By Juliano Oliveira
The COVID-19 has affected the accommodation market in Australia as $300,000 ended up in the hands of scammers posing as property owners.
It means an increase of 76% compared to the same time last year, according to figures from the Australian Competition and Consumer Commission (ACCC).
There have been 560 reports of rental scams so far this year, an increase of 56%.
Fraudsters are now associating the COVID-19 pandemic with people seeking new rental accommodation. Properties are falsely showed to convince people into handing over money or personal information.
“Scammers are offering reduced rents due to COVID-19 and using the government restrictions to trick people into transferring money without inspecting the property,” ACCC Deputy Commissioner Delia Rickard said.
The scammers’ tactics consist of advertisements on real estate websites or finding potential tenants on social media that are looking for a room.
A negotiation between victim and scammer will start with a deposit request to secure the property. The victims also may have to fill a ‘tenant application form’, with the promise to receive the keys after the payment or data is provided.
“The loss of personal information through rental scams is becoming more common, with scammers requesting copies of identity documents such as passports, bank statements or payslips,” Ms Rickard said.
Once the tenant makes the payment, the scammer will disappear. There are cases that the scammer will even impersonate real estate agents and organise fake inspections.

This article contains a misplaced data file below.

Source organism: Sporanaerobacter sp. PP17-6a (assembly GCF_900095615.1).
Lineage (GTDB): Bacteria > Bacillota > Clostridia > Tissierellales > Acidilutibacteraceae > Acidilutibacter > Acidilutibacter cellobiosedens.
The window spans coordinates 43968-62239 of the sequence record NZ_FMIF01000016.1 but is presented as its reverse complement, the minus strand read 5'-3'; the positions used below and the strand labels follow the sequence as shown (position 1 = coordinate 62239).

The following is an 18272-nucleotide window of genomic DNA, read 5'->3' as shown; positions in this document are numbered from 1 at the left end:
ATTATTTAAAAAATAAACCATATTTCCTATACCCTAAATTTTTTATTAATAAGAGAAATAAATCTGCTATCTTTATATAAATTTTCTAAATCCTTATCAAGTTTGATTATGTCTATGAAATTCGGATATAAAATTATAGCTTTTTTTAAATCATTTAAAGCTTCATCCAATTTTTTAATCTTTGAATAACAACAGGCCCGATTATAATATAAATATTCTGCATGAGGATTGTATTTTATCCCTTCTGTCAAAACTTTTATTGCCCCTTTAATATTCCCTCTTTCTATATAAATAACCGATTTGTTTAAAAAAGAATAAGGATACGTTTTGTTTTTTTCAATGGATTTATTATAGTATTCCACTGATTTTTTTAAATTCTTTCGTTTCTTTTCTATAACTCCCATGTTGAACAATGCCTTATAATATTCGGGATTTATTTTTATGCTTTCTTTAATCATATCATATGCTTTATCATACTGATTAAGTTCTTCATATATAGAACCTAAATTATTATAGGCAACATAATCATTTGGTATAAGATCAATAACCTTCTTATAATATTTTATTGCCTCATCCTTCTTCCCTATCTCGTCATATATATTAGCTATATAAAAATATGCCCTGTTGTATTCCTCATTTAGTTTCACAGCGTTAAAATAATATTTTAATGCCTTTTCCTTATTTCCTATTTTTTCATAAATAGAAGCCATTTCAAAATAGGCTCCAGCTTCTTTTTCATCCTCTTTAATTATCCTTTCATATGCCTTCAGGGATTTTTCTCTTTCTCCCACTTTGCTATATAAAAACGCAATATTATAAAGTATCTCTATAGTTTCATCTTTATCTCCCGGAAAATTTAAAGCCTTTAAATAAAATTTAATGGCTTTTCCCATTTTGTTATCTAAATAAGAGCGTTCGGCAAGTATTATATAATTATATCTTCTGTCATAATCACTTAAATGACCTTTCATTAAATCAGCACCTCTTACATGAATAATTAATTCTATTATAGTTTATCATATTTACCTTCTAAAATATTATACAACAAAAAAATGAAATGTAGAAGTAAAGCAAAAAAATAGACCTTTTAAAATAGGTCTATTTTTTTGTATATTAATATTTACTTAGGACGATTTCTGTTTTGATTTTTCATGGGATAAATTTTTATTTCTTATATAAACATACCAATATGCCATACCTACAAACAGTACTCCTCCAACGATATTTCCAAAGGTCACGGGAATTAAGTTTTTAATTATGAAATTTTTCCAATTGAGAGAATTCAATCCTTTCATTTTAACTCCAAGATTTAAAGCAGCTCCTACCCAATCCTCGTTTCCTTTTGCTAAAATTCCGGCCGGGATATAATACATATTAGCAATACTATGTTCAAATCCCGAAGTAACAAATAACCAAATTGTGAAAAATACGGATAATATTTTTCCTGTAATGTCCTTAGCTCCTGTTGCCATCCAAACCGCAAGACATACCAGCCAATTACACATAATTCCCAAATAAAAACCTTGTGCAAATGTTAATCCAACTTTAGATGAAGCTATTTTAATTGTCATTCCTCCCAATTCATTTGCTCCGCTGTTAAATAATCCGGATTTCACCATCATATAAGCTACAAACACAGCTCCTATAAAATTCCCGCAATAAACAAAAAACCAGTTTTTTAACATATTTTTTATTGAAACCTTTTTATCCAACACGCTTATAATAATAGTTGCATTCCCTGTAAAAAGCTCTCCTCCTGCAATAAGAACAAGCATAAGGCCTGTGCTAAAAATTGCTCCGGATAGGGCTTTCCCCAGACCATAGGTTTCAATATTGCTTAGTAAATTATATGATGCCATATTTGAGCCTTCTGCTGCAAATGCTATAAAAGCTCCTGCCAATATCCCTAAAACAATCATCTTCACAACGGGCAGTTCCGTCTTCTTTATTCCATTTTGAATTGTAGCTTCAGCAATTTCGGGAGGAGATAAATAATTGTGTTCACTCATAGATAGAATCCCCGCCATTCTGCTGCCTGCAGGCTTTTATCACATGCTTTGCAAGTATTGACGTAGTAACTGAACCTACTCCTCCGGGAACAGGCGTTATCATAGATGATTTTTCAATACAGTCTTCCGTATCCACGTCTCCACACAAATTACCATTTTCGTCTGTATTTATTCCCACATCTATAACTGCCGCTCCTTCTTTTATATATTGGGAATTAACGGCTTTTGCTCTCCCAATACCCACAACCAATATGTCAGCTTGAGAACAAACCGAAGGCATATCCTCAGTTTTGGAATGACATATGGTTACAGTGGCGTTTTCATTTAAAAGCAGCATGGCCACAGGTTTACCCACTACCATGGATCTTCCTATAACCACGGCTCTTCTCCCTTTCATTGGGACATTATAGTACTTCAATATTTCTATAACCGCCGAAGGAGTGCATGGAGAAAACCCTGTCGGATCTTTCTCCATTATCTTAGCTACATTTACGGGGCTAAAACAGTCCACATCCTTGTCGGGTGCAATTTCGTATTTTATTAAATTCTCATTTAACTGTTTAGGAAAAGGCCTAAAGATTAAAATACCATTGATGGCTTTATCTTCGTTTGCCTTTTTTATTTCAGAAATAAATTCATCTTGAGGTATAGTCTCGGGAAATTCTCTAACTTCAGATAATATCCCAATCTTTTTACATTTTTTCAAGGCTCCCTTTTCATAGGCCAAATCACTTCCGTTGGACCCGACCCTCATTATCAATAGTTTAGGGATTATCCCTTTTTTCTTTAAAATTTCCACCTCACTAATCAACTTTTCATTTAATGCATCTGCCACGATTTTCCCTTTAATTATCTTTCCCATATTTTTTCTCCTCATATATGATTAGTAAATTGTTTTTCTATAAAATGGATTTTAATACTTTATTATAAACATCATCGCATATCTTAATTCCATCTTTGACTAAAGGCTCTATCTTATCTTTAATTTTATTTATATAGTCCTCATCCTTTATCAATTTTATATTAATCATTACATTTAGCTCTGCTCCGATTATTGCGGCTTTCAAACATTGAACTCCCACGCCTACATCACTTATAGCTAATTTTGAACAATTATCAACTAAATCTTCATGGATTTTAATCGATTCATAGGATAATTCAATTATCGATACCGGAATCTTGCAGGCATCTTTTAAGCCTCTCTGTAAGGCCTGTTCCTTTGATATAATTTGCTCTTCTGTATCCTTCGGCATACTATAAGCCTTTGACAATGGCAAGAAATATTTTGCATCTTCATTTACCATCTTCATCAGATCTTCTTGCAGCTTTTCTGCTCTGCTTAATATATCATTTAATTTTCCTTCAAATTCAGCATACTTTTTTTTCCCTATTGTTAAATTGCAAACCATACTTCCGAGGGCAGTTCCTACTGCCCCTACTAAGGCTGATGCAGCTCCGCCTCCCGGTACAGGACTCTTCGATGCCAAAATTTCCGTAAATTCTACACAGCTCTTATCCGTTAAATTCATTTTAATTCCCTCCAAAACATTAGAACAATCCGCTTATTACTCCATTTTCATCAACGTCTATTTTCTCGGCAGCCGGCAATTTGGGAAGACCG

“Once a scammer has your personal information, you are at risk of being targeted by further scams or identity theft.”
“Many people are also experiencing financial difficulties due to the pandemic, and the financial impact of falling victim to a scam can be devastating,” Ms Rickard said.
People aged 25–34 reported the most rental scams so far in 2020, and the most reports came from NSW, VIC and the ACT.
“Try to view a property in person before paying any bond or rent money to landlords or real estate agents,” Ms Rickard said.
“Scammers often rely on email communications to avoid identification, do an independent search for a phone number and speak to the property manager over the phone or arrange a meeting in person,” Ms Rickard said.
“Before making any payments ensure you are dealing with the licensed agent, if a scammer has your details they may impersonate a real estate agent and attempt to ‘follow-up’ requesting money after an inspection.”
Potential renters can contact their state consumer protection agency for information on bond requirements and tenants’ rights in their state.